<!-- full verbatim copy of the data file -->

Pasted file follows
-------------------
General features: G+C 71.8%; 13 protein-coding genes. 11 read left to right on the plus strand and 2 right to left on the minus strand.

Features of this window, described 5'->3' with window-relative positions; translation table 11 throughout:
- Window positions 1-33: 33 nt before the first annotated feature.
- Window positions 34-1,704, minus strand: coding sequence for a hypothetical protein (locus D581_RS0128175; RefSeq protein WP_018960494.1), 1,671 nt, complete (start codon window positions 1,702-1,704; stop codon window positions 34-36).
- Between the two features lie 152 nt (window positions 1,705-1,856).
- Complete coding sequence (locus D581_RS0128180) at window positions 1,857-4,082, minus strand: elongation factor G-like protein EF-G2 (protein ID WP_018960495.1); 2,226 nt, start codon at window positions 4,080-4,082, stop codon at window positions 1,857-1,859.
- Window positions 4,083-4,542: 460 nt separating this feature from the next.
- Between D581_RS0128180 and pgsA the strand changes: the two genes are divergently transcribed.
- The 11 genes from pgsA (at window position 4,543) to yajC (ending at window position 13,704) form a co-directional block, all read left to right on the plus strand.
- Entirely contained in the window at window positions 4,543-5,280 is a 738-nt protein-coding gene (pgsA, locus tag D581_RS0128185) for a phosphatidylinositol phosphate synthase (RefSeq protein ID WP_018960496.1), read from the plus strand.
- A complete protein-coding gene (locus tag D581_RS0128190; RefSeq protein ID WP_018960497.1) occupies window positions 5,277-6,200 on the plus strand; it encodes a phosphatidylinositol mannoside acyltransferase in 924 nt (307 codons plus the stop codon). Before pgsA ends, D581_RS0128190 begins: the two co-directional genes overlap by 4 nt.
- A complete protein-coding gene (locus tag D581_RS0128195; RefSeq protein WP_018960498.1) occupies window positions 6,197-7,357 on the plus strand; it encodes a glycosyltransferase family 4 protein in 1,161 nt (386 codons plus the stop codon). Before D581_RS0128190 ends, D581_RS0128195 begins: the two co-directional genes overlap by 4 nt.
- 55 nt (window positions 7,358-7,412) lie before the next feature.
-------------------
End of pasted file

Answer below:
General features: G+C 71.8%; 13 protein-coding genes. 11 read left to right on the plus strand and 2 right to left on the minus strand.

Features of this window, described 5'->3' with window-relative positions; translation table 11 throughout:
- Window positions 1-33: 33 nt before the first annotated feature.
- Window positions 34-1,704, minus strand: coding sequence for a hypothetical protein (locus D581_RS0128175; RefSeq protein WP_018960494.1), 1,671 nt, complete (start codon window positions 1,702-1,704; stop codon window positions 34-36).
- Between the two features lie 152 nt (window positions 1,705-1,856).
- Complete coding sequence (locus D581_RS0128180) at window positions 1,857-4,082, minus strand: elongation factor G-like protein EF-G2 (protein ID WP_018960495.1); 2,226 nt, start codon at window positions 4,080-4,082, stop codon at window positions 1,857-1,859.
- Window positions 4,083-4,542: 460 nt separating this feature from the next.
- Between D581_RS0128180 and pgsA the strand changes: the two genes are divergently transcribed.
- The 11 genes from pgsA (at window position 4,543) to yajC (ending at window position 13,704) form a co-directional block, all read left to right on the plus strand.
- Entirely contained in the window at window positions 4,543-5,280 is a 738-nt protein-coding gene (pgsA, locus tag D581_RS0128185) for a phosphatidylinositol phosphate synthase (RefSeq protein ID WP_018960496.1), read from the plus strand.
- A complete protein-coding gene (locus tag D581_RS0128190; RefSeq protein ID WP_018960497.1) occupies window positions 5,277-6,200 on the plus strand; it encodes a phosphatidylinositol mannoside acyltransferase in 924 nt (307 codons plus the stop codon). Before pgsA ends, D581_RS0128190 begins: the two co-directional genes overlap by 4 nt.
- A complete protein-coding gene (locus tag D581_RS0128195; RefSeq protein WP_018960498.1) occupies window positions 6,197-7,357 on the plus strand; it encodes a glycosyltransferase family 4 protein in 1,161 nt (386 codons plus the stop codon). Before D581_RS0128190 ends, D581_RS0128195 begins: the two co-directional genes overlap by 4 nt.
- 55 nt (window positions 7,358-7,412) lie before the next feature.